Dr Siouxsie Wiles
Thursday 12 November 2015 at 6.00pm
Century Theatre, MTG Hawke’s Bay, 9 Herschell Street, Napier
Bioluminescence or ‘living light’, allows glow worms to lure food, fireflies to find a mate and nocturnal squid to camouflage themselves from predators. In this Ten by Ten talk, Dr Siouxsie Wiles will explain how bioluminescence is helping scientists discover new medicines to kill the antibiotic-resistant superbugs that experts predict will bring about the end of modern medicine within the next decade.
These talks are free and open to the general public. However, to ensure a seat, please register to obtain a ticket. Enquiries: 04 470 5781 or firstname.lastname@example.org.
About Dr Siouxsie Wiles
Siouxsie is a Senior Lecturer at the University of Auckland where she combines her twin passions for glowing creatures and nasty microbes to better understand superbugs and find new medicines to kill them.
Siouxsie is passionate about demystifying science for the general public, and raising awareness of the growing threat of antibiotic-resistant superbugs. She is a blogger (Infectious Thoughts) and podcaster, as well as being a regular science commentator for Radio New Zealand’s Nine to Noon programme. Siouxsie has also teamed up with Australian graphic artist Luke Harris, to make short animations describing nature’s amazing glowing creatures and the many uses of bioluminescence in science:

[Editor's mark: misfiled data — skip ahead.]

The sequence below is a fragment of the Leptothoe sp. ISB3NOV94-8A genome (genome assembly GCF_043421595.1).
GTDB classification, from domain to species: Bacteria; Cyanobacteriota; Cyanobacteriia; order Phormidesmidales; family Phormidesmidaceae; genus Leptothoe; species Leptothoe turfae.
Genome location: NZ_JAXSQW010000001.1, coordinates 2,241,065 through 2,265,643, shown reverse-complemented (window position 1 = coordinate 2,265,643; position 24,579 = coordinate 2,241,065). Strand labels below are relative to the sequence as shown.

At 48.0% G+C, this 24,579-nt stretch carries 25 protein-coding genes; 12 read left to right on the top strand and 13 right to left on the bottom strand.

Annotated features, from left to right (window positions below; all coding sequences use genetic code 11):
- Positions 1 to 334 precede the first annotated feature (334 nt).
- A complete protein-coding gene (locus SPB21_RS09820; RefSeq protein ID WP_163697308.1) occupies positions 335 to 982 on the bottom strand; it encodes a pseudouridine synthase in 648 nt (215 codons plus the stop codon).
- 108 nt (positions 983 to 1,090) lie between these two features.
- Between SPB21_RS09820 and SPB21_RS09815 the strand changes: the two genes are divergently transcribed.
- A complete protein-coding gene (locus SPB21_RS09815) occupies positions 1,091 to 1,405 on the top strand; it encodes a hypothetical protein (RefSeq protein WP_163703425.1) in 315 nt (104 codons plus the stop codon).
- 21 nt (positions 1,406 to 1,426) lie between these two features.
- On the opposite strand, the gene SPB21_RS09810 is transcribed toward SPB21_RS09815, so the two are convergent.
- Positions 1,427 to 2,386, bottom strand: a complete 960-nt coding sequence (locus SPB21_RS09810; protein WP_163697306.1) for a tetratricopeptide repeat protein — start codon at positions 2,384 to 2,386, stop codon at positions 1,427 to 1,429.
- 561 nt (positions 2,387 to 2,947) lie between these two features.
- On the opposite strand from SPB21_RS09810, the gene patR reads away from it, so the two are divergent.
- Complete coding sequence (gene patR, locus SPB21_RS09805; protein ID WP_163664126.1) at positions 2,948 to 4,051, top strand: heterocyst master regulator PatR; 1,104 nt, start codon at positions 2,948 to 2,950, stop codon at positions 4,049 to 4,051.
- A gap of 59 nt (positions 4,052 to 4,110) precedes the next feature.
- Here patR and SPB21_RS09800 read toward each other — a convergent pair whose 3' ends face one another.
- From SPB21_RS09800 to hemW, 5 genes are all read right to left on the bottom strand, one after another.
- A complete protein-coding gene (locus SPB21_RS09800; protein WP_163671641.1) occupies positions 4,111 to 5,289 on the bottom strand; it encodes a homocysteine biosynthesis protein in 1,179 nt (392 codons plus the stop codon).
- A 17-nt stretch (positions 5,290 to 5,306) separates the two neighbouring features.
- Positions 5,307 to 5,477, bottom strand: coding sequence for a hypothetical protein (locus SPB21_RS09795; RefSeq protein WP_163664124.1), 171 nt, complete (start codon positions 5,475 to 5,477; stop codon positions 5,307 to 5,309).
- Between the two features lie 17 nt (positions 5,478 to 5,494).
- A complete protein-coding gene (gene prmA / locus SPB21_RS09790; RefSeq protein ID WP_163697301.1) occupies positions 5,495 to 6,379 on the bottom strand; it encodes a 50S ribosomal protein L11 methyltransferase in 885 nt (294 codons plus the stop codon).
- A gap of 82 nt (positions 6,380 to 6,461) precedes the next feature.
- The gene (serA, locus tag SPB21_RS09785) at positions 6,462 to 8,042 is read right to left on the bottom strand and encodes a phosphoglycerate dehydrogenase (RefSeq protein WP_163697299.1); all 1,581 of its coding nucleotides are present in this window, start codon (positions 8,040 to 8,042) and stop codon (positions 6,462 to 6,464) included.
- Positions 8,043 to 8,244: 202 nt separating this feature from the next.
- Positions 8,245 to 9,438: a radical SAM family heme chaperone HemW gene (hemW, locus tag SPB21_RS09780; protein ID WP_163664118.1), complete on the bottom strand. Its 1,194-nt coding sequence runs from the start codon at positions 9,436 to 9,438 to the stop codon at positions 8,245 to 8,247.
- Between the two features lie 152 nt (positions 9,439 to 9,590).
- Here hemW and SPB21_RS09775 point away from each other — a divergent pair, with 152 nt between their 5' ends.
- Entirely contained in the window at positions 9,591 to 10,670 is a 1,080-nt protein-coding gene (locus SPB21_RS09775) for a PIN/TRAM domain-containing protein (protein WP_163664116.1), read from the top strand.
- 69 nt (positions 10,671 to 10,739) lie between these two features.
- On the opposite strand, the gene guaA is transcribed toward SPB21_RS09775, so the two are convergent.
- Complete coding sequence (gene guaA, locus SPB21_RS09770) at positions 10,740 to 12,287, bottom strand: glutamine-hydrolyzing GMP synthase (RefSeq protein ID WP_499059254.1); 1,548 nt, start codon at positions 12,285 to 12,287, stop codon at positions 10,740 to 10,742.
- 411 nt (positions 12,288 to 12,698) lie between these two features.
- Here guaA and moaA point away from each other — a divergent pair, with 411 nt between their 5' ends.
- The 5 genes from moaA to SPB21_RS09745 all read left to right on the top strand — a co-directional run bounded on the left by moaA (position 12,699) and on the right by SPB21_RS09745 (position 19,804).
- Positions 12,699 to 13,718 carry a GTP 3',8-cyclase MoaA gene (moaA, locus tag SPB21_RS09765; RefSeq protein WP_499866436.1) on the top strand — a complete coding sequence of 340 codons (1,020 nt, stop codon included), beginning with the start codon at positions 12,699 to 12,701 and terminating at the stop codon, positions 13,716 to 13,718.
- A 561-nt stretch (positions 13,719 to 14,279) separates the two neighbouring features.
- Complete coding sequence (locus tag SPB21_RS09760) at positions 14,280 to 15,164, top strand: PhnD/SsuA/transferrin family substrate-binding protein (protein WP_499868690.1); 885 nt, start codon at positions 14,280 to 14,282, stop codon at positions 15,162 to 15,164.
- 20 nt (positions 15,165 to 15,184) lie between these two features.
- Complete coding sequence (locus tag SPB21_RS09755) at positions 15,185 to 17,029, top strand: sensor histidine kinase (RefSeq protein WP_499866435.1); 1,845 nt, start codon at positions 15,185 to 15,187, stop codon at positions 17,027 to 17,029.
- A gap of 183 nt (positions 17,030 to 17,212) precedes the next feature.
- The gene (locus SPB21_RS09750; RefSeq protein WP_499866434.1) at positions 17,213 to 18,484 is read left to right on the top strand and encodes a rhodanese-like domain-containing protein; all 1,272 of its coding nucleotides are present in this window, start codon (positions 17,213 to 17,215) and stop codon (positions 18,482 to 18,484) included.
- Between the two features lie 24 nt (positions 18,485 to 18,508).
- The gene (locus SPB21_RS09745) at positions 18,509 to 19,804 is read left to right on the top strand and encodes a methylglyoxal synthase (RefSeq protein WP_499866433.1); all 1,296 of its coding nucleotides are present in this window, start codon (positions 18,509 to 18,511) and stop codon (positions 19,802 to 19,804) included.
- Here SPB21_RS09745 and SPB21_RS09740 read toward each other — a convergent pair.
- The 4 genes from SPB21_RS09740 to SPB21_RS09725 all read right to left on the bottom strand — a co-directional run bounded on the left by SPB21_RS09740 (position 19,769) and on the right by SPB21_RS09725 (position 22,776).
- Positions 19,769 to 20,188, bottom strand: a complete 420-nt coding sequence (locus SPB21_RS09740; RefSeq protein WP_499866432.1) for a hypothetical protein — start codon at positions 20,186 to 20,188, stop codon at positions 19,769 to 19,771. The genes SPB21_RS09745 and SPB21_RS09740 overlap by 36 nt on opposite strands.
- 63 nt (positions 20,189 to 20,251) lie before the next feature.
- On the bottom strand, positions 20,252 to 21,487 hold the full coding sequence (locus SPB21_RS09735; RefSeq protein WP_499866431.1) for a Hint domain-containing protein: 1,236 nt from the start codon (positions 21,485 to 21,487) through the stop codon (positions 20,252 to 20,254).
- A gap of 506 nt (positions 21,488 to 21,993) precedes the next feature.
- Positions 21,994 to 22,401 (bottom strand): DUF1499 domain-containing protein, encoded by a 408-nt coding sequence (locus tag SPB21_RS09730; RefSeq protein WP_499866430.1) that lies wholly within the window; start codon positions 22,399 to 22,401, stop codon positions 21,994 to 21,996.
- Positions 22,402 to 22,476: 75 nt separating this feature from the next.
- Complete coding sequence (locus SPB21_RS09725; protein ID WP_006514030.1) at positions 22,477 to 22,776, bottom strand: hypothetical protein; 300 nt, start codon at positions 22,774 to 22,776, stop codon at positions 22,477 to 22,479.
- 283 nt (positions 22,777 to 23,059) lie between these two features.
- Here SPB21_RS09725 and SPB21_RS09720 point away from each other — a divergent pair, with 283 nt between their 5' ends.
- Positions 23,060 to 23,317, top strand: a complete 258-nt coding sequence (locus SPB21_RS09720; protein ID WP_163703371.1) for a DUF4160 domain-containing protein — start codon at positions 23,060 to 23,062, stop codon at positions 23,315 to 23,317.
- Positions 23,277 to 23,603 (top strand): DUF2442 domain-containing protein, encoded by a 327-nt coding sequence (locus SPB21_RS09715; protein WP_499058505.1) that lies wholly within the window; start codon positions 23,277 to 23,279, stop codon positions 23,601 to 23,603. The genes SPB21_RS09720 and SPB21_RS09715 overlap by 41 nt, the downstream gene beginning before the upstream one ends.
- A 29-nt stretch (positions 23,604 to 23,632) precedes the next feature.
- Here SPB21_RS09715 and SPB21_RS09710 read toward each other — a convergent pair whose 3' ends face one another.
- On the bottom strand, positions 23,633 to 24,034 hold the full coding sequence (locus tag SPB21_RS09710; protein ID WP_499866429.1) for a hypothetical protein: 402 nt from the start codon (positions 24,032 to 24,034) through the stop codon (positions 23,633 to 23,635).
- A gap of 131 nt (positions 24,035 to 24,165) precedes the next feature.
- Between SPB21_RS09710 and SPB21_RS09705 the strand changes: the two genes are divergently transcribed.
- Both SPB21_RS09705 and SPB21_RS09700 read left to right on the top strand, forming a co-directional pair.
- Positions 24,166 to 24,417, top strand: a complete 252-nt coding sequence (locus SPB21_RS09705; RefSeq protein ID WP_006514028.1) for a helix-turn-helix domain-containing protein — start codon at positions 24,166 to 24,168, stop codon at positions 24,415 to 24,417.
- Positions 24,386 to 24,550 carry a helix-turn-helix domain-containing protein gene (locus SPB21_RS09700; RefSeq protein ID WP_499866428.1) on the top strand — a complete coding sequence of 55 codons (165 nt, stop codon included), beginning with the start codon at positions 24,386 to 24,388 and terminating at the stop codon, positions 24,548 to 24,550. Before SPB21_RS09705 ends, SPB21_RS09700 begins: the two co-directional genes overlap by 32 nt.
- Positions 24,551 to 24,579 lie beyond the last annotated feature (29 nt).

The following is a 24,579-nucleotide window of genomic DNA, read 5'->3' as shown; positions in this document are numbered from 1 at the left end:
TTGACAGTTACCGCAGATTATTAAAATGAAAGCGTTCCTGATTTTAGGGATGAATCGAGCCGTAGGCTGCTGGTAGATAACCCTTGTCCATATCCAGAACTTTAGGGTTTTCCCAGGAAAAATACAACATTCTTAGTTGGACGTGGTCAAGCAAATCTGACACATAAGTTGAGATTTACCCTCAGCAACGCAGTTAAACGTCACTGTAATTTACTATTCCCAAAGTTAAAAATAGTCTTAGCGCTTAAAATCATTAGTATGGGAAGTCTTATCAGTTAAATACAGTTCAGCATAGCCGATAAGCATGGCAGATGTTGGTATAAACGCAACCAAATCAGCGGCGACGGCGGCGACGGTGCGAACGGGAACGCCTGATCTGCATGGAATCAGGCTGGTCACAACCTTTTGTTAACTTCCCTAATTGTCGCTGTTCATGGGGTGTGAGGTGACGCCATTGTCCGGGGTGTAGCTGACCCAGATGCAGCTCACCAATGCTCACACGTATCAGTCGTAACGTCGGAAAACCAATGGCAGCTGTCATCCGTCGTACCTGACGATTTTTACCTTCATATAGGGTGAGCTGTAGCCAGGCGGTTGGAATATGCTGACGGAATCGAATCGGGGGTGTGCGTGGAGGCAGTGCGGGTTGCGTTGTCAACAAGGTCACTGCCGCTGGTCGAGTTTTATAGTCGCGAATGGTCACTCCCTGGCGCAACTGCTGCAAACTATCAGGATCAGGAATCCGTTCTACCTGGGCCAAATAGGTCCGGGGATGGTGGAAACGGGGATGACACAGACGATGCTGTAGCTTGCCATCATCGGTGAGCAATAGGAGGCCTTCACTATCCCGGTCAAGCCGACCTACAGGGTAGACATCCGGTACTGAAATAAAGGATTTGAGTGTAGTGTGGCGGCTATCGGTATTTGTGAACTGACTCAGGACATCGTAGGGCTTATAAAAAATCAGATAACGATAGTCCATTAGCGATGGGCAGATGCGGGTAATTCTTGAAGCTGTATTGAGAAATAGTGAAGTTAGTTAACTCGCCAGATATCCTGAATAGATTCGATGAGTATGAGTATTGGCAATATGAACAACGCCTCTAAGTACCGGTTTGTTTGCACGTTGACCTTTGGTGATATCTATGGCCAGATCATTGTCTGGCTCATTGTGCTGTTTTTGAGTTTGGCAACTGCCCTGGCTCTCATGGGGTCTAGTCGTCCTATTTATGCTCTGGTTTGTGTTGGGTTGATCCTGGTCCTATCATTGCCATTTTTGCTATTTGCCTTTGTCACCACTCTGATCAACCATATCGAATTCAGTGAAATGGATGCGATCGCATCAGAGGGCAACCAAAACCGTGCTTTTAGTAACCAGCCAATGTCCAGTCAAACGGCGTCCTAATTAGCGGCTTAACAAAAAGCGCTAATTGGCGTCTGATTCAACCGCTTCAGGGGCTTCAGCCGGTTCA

The Hawaiian Bobtail Squid
Meet the Lampyridae | Firefly
Meet the Lampyridae II – from Fireflies to Space Invaders
Dr Wiles was awarded the Prime Minister’s Science Media Communication Prize and the Royal Society of New Zealand’s Callaghan Medal for science communication in 2013 and the 2012 science communication prize from the New Zealand Association of Scientists. She is on the Council of the Royal Society of New Zealand, and seeks to be a role model for increasing the participation of women and girls in science.
With grateful thanks to Te Pūnanha Matatini and the Photon Factory and Dan Walls Centre for Pure and Applied Optics at the University of Auckland for their support of this talk.